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United Auto Workers members picket outside General Motors' assembly plant where Tahoes, Suburbans, and Yukons are built in Janesville, Wis.
In Depth: The Man Leading the UAW
Right now, Ron Gettelfinger may have the hardest job in American labor. He runs the United Auto Workers, which imposed a nationwide strike against General Motors on Sept. 24. Negotiations continue.
Read a profile of the man who leads the union as it tries to play a weak hand in dangerous times.
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United Auto Workers walk the picket line during a strike at the General Motors Powertrain Plant in Warren, Mich., after a union-imposed strike deadline passed Sept. 24, 2007.
United Auto Workers walk the picket line during a strike at the General Motors Powertrain Plant in Warren, Mich., after a union-imposed strike deadline passed Sept. 24, 2007. Bill Pugliano/Getty Images
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A chain and padlock secure a gate to one of the employee parking lots outside the General Motors assembly plant Sept. 24, 2007 in Janesville, Wisc.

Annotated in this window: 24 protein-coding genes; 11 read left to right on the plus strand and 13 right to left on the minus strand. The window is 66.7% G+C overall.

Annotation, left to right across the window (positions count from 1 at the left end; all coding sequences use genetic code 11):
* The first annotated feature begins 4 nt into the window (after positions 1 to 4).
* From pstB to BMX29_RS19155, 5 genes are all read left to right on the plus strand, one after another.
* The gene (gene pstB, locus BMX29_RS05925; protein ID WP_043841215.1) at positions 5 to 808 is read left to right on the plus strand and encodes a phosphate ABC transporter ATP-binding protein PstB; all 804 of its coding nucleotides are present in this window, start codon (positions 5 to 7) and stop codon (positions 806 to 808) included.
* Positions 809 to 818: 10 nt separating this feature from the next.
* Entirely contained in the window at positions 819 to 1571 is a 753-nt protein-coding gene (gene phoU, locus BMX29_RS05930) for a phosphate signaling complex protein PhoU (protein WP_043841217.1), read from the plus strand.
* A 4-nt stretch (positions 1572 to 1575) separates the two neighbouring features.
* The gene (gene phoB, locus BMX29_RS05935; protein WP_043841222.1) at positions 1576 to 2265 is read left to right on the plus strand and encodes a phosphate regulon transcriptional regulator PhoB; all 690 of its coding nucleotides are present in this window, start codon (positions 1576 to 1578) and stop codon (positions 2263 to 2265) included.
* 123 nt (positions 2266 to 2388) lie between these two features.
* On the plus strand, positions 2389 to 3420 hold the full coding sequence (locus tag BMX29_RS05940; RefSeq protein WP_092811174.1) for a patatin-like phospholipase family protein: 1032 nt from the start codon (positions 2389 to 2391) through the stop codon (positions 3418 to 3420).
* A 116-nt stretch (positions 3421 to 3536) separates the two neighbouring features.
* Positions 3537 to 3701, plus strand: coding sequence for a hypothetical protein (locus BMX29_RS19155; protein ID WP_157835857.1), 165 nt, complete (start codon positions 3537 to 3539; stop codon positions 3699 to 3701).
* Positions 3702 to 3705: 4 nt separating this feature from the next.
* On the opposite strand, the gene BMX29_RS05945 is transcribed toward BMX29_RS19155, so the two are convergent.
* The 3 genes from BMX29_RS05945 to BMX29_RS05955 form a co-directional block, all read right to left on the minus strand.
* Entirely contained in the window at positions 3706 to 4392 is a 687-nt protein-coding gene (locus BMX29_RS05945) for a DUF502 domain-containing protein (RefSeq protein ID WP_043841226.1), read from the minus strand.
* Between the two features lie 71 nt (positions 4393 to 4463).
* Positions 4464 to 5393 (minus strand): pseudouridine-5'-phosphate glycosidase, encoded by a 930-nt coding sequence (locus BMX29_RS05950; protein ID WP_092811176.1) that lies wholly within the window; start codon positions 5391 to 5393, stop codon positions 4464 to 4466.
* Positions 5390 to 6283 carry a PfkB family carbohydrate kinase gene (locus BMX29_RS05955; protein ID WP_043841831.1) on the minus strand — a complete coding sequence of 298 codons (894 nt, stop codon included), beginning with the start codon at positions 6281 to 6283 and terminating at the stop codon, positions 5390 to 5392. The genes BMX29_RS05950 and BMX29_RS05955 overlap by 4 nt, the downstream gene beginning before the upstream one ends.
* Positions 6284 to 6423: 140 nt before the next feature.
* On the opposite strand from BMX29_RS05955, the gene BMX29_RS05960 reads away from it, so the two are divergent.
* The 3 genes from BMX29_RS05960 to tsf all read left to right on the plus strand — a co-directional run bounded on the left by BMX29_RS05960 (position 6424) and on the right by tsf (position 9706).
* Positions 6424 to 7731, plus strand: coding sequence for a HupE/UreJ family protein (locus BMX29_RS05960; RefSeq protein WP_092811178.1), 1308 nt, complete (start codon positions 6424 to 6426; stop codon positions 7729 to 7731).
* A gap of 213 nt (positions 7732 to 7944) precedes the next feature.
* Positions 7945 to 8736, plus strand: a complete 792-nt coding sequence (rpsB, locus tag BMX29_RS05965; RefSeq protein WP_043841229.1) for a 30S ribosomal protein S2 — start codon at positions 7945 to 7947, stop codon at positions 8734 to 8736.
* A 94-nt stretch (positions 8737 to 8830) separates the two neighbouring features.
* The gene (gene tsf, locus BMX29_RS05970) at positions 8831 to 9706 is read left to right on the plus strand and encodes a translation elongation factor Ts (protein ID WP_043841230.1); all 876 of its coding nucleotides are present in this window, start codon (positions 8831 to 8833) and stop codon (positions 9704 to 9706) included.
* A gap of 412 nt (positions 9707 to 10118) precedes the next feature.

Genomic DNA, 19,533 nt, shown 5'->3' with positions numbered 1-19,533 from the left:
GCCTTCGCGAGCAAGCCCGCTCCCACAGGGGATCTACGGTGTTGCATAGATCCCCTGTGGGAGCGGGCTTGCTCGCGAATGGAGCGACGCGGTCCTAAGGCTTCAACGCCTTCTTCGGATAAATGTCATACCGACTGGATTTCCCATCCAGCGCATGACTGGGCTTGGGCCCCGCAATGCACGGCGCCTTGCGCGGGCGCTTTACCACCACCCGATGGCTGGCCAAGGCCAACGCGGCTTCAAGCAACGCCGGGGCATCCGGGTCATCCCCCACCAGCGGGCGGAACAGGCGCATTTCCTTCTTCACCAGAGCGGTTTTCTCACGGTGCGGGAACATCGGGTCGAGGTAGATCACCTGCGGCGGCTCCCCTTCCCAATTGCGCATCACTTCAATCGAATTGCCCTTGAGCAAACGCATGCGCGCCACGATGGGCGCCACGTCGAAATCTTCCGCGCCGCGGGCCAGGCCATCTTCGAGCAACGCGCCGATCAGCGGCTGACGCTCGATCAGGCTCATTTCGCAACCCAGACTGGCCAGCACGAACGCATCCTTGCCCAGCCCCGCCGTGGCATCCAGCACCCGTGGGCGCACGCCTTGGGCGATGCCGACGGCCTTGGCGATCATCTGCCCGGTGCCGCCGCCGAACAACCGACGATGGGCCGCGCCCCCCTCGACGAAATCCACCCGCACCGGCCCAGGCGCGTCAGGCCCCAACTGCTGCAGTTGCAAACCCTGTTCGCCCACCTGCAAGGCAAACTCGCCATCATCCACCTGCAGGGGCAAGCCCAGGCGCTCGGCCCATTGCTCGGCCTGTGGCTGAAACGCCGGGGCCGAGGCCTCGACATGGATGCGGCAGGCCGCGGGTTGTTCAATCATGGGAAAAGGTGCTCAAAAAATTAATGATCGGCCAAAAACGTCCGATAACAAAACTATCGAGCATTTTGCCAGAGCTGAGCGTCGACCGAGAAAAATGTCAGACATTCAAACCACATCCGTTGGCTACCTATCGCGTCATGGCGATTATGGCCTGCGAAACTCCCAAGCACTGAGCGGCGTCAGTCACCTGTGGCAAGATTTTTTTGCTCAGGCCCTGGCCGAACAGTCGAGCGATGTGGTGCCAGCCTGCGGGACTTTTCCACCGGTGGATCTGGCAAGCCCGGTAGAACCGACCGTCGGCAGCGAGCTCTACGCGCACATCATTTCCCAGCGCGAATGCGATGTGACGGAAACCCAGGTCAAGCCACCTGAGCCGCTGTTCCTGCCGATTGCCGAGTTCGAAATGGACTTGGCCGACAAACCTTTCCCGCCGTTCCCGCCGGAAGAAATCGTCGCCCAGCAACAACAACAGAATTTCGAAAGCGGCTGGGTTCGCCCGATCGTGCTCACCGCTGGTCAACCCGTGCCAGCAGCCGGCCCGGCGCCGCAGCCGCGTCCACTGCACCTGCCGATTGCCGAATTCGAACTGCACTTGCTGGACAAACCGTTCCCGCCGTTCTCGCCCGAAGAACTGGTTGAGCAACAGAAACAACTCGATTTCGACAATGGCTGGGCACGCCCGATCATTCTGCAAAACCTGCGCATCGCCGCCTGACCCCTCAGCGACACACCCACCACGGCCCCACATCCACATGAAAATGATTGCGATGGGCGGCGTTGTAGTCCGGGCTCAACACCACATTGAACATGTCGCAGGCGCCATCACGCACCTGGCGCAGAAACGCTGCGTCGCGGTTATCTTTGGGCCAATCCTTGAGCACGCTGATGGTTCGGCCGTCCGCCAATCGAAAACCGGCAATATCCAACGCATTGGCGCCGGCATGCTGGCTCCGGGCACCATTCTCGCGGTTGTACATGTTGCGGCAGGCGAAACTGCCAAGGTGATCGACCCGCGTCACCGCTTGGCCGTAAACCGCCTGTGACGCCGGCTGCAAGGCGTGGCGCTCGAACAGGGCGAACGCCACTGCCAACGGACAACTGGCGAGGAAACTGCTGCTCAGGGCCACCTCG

A chain and padlock secure a gate to one of the employee parking lots outside the General Motors assembly plant Sept. 24, 2007 in Janesville, Wisc. Scott Olson/Getty Images
In calling a strike against General Motors Corp., the United Auto Workers took a bold gamble that it could get a stronger contract by shutting down an already weakened company.
Monday saw 73,000 UAW members at about 80 U.S. facilities walk off the job, citing concerns over job security and health care. The dramatic move came after 20 days of negotiations. The talks continue.
If the strike does drag on, it could take a huge toll on both sides.
If the strike lasts longer than a week or two, it could cost GM billions of dollars and stop the momentum the company was building with some of its new models, industry analysts said.
A strike lasting close to a month or more would cause GM to burn up $8.1 billion in the first month and $7.2 billion in the second month, assuming the company can't produce vehicles in Mexico or Canada, according to Lehman Brothers analyst Brian Johnson.
Otherwise, a strike of two weeks or less would not hurt GM's cash position and would actually improve its inventory situation, Johnson said in a note to investors.
Harley Shaiken, a labor expert at the University of California at Berkeley, said that although GM has a lot of unsold vehicles, the work stoppage could hurt newer models that are pivotal to the company's turn around.
Talks broke down after 20 consecutive days of negotiations. The UAW had imposed an 11 a.m. Monday deadline in a bid to finalize a deal. But the cutoff was dismissed as a mere bargaining stunt until workers started filing out of plants.
Thousands of union auto workers were hoisting placards that read: "UAW on Strike." It is the first nationwide strike against the U.S. auto industry since 1976.
GM has 80 manufacturing facilities in the United States, including car and truck plants, engine and transmission plants, metal stamping factories and parts warehouses.